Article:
[Researchers] have spent months designing their texts, or “vignettes”, and they have been specifically created to different levels of complexity based on the assumption that the brain reacts differently to great literature than to a newspaper or a Harry Potter book. The aim, Holquist says, is to provide a scientific basis for schemes to improve the reading skills of college-age students.
And another one from the Times: Can Neuro Lit Crit Save the Humanities? which asks authors and scholars to reflect on the above article. I liked this comment from author Elif Batuman , author of The Possessed: Adventures With Russian Books and the People Who Read Them.
A literary theory should account for what’s special about literature — for the things literature does better than anything else. It doesn’t make sense to me that novels evolved in order to train us to have thoughts like “they don’t know that we know they know we know,” because such training is afforded by many other leisure activities (sports, newspapers, video games, the stock market).
…What does literature do better than anything else? It provides a detailed representation of the inner experience of being alive in a given time and place.
3. Is Plot to Literature as Argument is to Philosophy?
In a recent post at A Commonplace Blog, D.G. Myers writes:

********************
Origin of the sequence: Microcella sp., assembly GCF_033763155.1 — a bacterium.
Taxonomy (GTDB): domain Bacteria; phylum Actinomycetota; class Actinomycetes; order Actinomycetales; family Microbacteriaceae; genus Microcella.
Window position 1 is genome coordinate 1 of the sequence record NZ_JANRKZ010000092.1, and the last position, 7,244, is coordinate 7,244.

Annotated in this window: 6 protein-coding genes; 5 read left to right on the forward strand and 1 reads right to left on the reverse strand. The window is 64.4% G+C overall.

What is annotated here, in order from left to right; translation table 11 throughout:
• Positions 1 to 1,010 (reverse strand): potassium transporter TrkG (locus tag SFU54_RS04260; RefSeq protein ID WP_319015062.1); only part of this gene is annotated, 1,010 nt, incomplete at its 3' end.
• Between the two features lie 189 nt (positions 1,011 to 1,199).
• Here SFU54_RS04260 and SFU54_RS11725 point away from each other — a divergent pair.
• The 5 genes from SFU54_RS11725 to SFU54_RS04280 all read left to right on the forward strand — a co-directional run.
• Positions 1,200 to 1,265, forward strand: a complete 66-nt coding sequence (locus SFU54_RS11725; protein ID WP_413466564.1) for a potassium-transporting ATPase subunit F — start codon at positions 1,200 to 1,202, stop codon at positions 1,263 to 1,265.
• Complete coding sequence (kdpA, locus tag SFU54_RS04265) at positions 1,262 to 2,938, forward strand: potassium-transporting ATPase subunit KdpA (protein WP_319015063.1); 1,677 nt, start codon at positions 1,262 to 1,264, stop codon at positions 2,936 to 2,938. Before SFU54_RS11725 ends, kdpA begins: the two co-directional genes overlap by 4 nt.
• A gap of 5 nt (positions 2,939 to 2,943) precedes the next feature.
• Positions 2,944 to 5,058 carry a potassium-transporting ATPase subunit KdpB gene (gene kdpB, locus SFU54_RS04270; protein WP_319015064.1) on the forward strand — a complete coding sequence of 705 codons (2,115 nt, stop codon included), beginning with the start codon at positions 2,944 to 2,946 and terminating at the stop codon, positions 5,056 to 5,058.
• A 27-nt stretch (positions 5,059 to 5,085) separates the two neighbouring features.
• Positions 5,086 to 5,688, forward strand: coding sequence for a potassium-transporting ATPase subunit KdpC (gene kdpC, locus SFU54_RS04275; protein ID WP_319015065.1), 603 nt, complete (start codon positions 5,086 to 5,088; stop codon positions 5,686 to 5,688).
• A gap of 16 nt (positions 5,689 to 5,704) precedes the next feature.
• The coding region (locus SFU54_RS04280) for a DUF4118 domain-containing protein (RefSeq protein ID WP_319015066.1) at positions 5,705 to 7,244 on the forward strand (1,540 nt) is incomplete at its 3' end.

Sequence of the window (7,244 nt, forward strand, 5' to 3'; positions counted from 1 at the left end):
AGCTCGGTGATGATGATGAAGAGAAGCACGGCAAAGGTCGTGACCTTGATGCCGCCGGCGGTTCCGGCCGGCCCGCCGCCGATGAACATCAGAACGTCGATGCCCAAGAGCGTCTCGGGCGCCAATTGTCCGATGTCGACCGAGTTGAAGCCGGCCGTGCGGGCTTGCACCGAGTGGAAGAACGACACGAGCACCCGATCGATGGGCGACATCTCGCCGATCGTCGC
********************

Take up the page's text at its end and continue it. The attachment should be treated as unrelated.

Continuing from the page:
Although an ingenious plot is not a logical structure, it serves the same purpose in fiction that argument serves in philosophy—and may even rival philosophical argument in brilliance. The trouble, or the glory, is that literary critics have never devised a notational system for reducing the plot to its necessary causal sequence. Indeed, critics have an allergy to reducing a novel to its plot. So much else about it seem so much more important!
But the plot is what gives the “so much else” its importance. And when it is airtight, the plot succeeds in establishing, I would hold, the validity of the novel’s central theme.
He proceeds to do just this for Edith Wharton’s Age of Innocence (1920), claiming that “The novel is written to verify a ‘tragic view of marital duty.'”
In the comments, he adds:
The philosopher seeks to validate his central claim through argument; the novelist, through plot. In The Age of Innocence, Edith Wharton does not build an intellectual case for the tragedy of marriage. She lays it out—by plots and errors moved. And in so doing, she puts on abundant and satisfying display how the greatest novelists think.
Dan Green’s reply to Myers:
If plot is not a logical structure, how can it serve the same purpose as argument? An argument depends on its logical structure. If plot has no logical structure, how can it be an argument at all, much less a brilliant one?
Myers’ reply to Green
Because argument is the organizing principle in philosophy. Logic is the method by which philosophical argument is conducted: it is peculiar to philosophy. Plot is (almost always) the method by which a novel’s “argument” is conducted. It is fiction’s answer to philosophy.